Why What We Do in the Shadows should be your next box set
Ivan Radford | On 19, May 2019
Season 3 of What We Do in the Shadows begins at 10.05pm on BBC Two. This is a spoiler-free review of Season 1.
Living forever sounds like the best thing ever, until you actually have to do it. Suddenly, you’re faced with all the usual life problems – what to do, where to do it, who to live with – but for much, much longer. Boredom lasts centuries at a time. Don’t like your flatmate? Chances are you’ll be stuck with them for eternity. It was a goldmine for Taika Waititi and Jemaine Clement, who gave us What We Do in the Shadows in 2014, a film about flatsharing vampires that played like a comedy cover of Only Lovers Left Alive. Since then, we’ve had BBC One’s Ghosts, which charts the hilarious day-to-day challenges of a group of undead spirits living in the same old house – proof that the concept works as the basis for a TV show. And so we have FX’s new series, which takes Waititi’s movie and adapts it for the small screen – and maybe, just maybe, makes it even better.
Developed by Clement and Waititi, the series tweaks things ever so slightly to prime it for the long haul. Our flatmates are now Nandor the Relentless (Kayvan Novak), so called because he “never relents”, Englishman Lazlo (Berry), a lothario in lothario’s clothing, and Guillermo (Harvey Guillen), Nandor’s human familiar, who can’t wait to become not human. Joining them are Mark Proksch as Colin, an “energy vampire” who can feed off other people’s energy by boring them, and Natasia Demetriou as Lazlo’s partner, Nadja. It’s the latter two who make the real difference to the ensemble: Nadja brings a welcome counterpart to the (wonderfully pathetic) macho posturing that powers the group’s dynamics, and Colin bridges the world between the supernatural and the painfully normal with a flawless deadpan delivery.
Nadja’s presence is essential, as she benefits hugely from the weekly, almost serialised approach; she gets the best subplot as she attempts to befriend a college student (Lady Bird’s Beanie Feldstein), who is initially captured by Guillermo as a virgin for the vamps to devour, but still gets all the fun of eye-rolling and skewering the stupidity around her in every scene. Her and Lazlo on the prowl together is a joy to watch, thanks to her pitch-perfect comic timing and Matt Berry’s inherently hilarious voice. He’s inspiredly cast as Lazlo, pompous to the last, lascivious at all times and capable of turning into a bat, but only when he shouts the word “Bat”.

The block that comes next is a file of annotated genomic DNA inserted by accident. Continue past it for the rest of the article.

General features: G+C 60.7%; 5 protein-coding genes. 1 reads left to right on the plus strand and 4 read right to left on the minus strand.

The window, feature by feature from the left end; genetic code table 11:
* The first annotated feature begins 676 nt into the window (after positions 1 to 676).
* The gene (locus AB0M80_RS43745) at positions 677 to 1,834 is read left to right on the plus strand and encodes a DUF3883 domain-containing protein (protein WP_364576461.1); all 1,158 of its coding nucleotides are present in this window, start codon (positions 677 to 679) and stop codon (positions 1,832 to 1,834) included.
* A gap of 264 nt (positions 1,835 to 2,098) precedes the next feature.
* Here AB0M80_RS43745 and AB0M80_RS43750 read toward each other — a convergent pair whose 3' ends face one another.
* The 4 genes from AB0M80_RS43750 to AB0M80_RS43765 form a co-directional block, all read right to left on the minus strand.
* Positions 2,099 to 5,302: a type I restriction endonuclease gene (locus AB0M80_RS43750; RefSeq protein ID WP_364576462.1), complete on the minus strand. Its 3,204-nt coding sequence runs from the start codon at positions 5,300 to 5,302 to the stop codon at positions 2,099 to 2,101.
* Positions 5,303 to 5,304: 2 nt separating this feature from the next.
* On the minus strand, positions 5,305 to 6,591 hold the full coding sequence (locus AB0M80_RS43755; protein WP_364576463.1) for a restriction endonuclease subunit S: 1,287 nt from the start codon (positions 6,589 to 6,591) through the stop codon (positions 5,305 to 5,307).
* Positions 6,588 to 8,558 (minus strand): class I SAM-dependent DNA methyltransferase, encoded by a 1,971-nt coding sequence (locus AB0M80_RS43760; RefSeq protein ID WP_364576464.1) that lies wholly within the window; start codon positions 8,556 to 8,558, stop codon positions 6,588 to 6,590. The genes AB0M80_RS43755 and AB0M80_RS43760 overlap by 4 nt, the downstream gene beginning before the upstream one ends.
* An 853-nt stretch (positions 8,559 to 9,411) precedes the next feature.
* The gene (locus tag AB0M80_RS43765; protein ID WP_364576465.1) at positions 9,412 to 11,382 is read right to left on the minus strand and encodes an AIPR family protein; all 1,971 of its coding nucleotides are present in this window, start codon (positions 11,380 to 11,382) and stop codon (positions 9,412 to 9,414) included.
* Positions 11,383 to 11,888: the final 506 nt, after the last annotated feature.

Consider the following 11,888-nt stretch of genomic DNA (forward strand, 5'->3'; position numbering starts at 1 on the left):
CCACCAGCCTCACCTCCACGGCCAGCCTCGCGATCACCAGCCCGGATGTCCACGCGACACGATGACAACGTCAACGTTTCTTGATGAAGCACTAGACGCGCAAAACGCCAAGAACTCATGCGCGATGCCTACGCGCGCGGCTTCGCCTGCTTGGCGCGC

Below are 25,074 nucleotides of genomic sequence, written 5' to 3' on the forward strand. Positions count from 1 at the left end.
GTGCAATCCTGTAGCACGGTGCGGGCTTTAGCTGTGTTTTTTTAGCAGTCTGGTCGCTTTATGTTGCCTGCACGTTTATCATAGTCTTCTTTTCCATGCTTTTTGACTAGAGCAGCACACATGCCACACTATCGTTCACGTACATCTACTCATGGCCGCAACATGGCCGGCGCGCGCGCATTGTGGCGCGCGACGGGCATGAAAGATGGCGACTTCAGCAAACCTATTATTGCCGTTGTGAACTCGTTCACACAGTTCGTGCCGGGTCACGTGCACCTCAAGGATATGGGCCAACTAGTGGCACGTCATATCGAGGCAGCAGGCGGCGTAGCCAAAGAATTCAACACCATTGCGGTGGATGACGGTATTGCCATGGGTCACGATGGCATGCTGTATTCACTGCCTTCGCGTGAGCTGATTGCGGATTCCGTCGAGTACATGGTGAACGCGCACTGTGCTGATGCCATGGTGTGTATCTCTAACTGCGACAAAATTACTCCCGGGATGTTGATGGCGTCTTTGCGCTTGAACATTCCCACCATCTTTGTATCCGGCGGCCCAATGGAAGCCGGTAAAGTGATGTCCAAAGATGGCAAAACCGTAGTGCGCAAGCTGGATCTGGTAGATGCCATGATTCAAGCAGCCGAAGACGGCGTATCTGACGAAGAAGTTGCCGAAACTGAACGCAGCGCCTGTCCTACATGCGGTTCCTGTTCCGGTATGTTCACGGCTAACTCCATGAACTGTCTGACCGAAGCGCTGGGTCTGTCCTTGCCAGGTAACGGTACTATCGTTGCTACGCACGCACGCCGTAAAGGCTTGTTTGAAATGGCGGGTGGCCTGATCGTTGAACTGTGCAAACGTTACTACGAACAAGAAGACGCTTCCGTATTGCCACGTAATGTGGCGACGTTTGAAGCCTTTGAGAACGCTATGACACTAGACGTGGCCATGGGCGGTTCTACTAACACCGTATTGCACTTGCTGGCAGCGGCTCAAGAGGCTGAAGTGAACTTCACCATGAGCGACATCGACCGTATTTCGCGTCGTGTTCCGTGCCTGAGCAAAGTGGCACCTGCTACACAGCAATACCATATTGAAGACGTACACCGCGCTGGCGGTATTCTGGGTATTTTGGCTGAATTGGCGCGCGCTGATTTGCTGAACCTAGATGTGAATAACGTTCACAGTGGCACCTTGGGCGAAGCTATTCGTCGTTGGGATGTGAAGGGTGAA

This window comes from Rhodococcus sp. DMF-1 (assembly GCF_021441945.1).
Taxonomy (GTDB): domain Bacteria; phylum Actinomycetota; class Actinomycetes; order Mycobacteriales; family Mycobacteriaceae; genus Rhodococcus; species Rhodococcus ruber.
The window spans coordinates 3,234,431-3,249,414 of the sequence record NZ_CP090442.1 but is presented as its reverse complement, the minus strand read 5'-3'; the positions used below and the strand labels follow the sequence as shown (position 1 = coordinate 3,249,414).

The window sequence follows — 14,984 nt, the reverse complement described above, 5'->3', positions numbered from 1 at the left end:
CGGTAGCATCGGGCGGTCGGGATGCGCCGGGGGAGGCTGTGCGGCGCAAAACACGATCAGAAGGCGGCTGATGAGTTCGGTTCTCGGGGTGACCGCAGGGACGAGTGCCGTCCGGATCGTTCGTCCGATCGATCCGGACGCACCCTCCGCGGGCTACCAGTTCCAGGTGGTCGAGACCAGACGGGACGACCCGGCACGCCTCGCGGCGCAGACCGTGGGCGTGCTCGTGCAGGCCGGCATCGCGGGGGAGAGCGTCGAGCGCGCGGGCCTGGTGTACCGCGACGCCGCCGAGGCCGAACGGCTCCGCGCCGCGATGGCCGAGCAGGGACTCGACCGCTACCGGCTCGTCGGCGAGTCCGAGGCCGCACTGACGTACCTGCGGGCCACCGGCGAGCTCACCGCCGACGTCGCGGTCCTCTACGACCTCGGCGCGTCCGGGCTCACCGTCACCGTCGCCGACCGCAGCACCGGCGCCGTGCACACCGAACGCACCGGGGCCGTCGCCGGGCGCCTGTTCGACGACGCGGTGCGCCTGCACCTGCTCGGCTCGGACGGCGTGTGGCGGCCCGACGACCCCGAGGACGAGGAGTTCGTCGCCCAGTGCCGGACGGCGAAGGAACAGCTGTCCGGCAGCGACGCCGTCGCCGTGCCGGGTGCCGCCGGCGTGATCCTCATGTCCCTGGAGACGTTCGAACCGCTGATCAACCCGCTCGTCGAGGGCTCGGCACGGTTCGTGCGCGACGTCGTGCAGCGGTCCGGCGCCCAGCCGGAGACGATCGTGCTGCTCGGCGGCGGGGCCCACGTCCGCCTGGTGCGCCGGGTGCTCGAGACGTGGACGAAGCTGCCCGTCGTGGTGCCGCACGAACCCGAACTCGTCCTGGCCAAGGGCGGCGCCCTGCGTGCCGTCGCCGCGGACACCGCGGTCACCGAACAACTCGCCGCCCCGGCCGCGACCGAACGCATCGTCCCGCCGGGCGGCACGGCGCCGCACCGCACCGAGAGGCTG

It’s hard to imagine anyone else stepping into Jemaine Clement’s shoes as the house’s token sleaze, but Berry does an impressive job of continuing the role while making it all his own. The same is true of Kayvan Novak, whose Nandor has instantly believable chemistry with Berry and Demetrio; we first meet him as he’s complaining about the others leaving half-sucked corpses around the property, the way someone would about washing up being left in the sink. Then, we watch as he tries to declare lordship on Staten Island, while also buying crepe paper (“creepy paper”) to decorate the house for an occult celebration. The latter is to welcome Baron Afanas (a brilliantly, disturbingly hammy Doug Jones) to this world, who lives in a coffin in their attic – and, in between plotting world domination, turns out to have had a relationship with both Lazlo and Nadja.
But Colin may well be the MVP of the whole gang, as he brings an entirely new take on the mythical creatures. His energy drainer, and workplace bore, gives the show a way to play out in the daytime and in normal offices, which not only adds a strangely plausible note to the fantastical mundanity, but also is bleeding funny. A standout episode centred around an unlikely romance for his character shows just how much imagination and inspiration Clement has still left for an idea that could have been a one-joke affair; lore is inventively reworked, characters are subtly developed and laughs are undoubtedly had. We’re also introduced to the unique brand of insecure werewolves that made the film so endearing.
Even relocating the show to America continues to pay off throughout the series, as it brings a new fish-out-of-water vibe to the tale – right down to Nandor addressing the local council with his plans for ruling Staten Island, only to be beaten by bureaucracy and due process. Clement films this and the workplace sequences with the kind of green, downbeat visuals you’d expect from their respective genres, before seamlessly weaving in special effects for maximum hilarity. And, underlying it all, is the quietly evolving sidekick of Guillermo, whose desire to be one of the team increasingly threatens to teeter into frustration and, well, who knows? That ability to surprise constantly is what makes What We Do in the Shadows such an ideal match for the small screen, giving each scenario and character enough room to be fleshed out to their maximum potential, while still being contained within brisk 25-minute runtimes. The result is an entertaining companion to the New Zealand movie. If you liked the 2014 original or BBC One’s Ghosts, sink your teeth into this immediately.
What We Do in the Shadows is available on BBC iPlayer until October 2022. It is also available on Disney+, as part of a £7.99 monthly subscription or a £79.99 yearly subscription.